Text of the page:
How do you know if your marketing firm needs a new vision?

Some agency leaders may believe they already have a sense of direction. The feeling is often: “We’ve gotten along fine up to this point, why do we need a new vision?” Because bad things happen.

ad agency warning signs

Transportation is a precise business.

A high-performance agency with great leadership is like watching a precision driver handle a really nice car – everything is in sync, and they become one. Think about that fun, campy movie The Transporter (2002), where ex-special forces operator Frank Martin is a “transporter” – a professional driver who will deliver packages from one place to another. No questions asked. Frank is very, very particular about his vehicle: everything has to be perfectly balanced, perfectly tuned, and nothing left to chance. You see, Frank is a very good driver. The car sings in his hands. Frank also adheres to a strict set of rules: 1) never change the deal 2) no names and 3) never look in the package. Bad things happen when you break the rules.

There are a few agencies that are like “The Transporter” — a high performance vehicle and an outstanding driver that delivers for their clients. It’s a joy to watch a driver on a mission with a clear set of rules that everyone knows. And those rules are never to be broken. The vehicle is extremely fast, perfectly balanced, corners on a dime, must be monitored closely and checked often. And together they always get the job done.

How do you recognize when the driver is not one with the car? Below are a few warning signs we see within agencies that indicate the need for much more active leadership – a steady hand on the wheel if you will. These only show up when there is a lack of direction, rules are being broken, or there is uncertainty about the agency’s mission. Bad things happen.

Ad Agency Warning Signs:

  1. Lack of Mission: Is there confusion about purpose? For example: there are frequent disagreements among senior management about which clients should have priority, what services and technologies to provide, and where the greatest opportunities are likely to be found.
  2. No Challenge: Do your employees complain about the lack of challenge and the lack of fun around the office? Are the good people leaving and the bad people staying? Is there pessimism about the future, and are the key employees cynical about management’s ability to make the agency succeed in the future?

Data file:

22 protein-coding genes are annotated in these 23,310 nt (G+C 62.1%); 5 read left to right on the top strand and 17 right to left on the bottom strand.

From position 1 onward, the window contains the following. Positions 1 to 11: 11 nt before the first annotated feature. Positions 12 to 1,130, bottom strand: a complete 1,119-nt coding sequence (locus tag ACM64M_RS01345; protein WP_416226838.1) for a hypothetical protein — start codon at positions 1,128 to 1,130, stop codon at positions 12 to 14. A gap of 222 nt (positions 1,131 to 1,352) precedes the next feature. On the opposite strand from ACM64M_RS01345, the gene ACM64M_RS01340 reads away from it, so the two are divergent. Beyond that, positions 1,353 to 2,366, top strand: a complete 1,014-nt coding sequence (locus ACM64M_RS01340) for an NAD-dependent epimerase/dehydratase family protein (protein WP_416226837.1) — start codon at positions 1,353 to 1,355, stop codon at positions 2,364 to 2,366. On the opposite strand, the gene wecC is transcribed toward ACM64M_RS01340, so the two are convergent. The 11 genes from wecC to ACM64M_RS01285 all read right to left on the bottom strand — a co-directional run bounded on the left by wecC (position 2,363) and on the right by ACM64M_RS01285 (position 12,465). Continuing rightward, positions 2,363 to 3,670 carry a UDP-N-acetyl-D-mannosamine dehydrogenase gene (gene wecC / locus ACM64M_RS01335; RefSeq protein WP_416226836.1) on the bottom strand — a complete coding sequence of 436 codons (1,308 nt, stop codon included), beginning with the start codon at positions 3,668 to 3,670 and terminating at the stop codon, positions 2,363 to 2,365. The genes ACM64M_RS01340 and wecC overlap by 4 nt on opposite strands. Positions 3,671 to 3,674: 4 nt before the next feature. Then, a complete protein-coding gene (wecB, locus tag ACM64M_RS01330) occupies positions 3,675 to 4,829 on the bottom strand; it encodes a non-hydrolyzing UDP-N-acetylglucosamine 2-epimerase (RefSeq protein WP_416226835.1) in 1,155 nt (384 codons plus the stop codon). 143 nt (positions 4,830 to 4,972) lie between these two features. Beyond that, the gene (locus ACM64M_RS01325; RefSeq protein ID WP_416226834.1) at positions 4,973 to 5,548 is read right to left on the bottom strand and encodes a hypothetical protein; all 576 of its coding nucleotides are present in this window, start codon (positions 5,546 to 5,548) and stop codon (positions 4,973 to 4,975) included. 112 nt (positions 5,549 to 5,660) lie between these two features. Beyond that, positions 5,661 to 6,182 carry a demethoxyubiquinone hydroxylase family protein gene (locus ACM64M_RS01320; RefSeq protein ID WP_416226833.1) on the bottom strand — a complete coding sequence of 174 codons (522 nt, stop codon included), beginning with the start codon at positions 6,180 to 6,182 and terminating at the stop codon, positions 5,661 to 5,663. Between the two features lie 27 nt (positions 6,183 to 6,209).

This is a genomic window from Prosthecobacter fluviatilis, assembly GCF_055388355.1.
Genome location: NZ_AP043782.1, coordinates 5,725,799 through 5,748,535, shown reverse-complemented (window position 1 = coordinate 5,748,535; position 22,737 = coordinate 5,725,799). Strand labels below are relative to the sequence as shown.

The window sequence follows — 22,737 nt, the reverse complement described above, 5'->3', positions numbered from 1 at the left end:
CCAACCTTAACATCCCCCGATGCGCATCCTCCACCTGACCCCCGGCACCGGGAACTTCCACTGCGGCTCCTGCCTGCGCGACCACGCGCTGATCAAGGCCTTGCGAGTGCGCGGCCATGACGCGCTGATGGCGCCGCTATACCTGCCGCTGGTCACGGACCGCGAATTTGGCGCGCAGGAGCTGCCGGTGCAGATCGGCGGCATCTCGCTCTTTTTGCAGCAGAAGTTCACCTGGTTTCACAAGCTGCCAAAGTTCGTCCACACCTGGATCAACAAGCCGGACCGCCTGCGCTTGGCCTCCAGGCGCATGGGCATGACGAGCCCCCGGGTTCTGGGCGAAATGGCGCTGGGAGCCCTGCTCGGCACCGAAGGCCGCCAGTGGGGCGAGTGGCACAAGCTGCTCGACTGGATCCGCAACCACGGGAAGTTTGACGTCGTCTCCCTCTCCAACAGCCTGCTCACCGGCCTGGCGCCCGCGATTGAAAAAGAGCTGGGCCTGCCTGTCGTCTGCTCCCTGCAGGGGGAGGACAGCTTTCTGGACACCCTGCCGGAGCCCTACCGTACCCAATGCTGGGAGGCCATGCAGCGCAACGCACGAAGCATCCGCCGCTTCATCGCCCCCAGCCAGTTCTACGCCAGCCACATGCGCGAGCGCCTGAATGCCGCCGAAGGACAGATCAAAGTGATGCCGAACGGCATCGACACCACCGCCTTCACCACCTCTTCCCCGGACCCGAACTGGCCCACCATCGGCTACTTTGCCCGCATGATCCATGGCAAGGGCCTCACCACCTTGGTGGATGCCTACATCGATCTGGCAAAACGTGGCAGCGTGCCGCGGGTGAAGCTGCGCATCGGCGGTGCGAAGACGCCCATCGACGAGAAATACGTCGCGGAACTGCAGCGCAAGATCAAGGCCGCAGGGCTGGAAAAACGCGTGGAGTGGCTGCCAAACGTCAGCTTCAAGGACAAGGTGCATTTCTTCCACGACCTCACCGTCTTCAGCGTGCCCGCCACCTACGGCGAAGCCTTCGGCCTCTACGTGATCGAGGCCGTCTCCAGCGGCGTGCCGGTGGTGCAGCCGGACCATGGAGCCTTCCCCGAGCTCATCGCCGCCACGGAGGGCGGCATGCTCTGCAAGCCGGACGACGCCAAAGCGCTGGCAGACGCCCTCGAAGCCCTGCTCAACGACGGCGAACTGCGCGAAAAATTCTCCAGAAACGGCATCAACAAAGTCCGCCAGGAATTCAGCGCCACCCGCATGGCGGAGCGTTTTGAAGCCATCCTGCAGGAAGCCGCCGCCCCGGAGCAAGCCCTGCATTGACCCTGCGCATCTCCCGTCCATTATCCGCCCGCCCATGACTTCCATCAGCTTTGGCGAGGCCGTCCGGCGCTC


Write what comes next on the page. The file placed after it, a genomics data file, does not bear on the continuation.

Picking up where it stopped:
3. Old Vehicle: Is the agency losing market position? Is the agency seen as an innovator? Are new competitors growing faster and moving in on current clients?
  4. Too Slow: Does the agency seem out of step with other agencies in the industry? There’s a feeling that the organization may be slipping and not keeping up with changes in technology and marketing trends.
  5. Not Committed: Are there signs of decline in pride within the agency? Are most of your people working only for paychecks without a real sense of commitment to the agency?
  6. Too Much Fear: Is there excessive risk avoidance at the agency with people sticking to their job descriptions and unwilling to accept ownership or responsibility for new projects? Does the agency seem resistant to change?
  7. Out of Sync: Is there an absence of shared sense of progress? Where is momentum at the agency? Is there excitement at all levels within the agency?
  8. Missing Gears: Does everyone on the senior team still feel strongly about the agency’s future and their future with the agency? Is it difficult for members of the agency leadership team to articulate how things are improving?
  9. Rule Breaking: Is there an overactive rumor mill at the agency with people constantly trying to find out through the grapevine what’s in store next for them or for the agency? Do people truly trust and respect the agency’s top management?

Develop a New Direction.

new directions in agency growth

Leaders find a way around obstacles.

Start thinking about your agency as a high performance vehicle, and you’re the driver. Take a realistic look at where the agency is today. What are your challenges? Outline the market space where you compete. Is the strategic high ground now occupied by consultants? Are new competitors occupying the low ground: digital, social media and small creative hot-shops? Are you running up against more and more freelancers who are thrilled to compete against you on the basis of price? Consider this a call to change and a warning not to stand still. Adopt a strong vision for the agency that will point the new direction for staff to follow in the future. Understand that there is no more powerful engine for driving an agency forward than an attractive, worthwhile vision of the future.

However, adopting a strong vision is nothing more than a hollow shell without the right vehicle to earn your staff’s dedication and buy-in to the new vision. To do this, the agency staff needs to be prepared for the changes that this new vision will demand. Without a fully committed staff, most agencies wander from change effort to change effort without much success. It takes active planning, training and implementation to give ownership of the vision to the entire agency, not just the management team.

Your goal is to be the transporter for your clients, taking them into the future of marketing. Now go… drive.

If you enjoyed this, you may like our short slide show here “Symptoms of Denial 10 Warning Signs a Firm Is in Trouble

Road Closed Photo by Brad Folkens and used under creative commons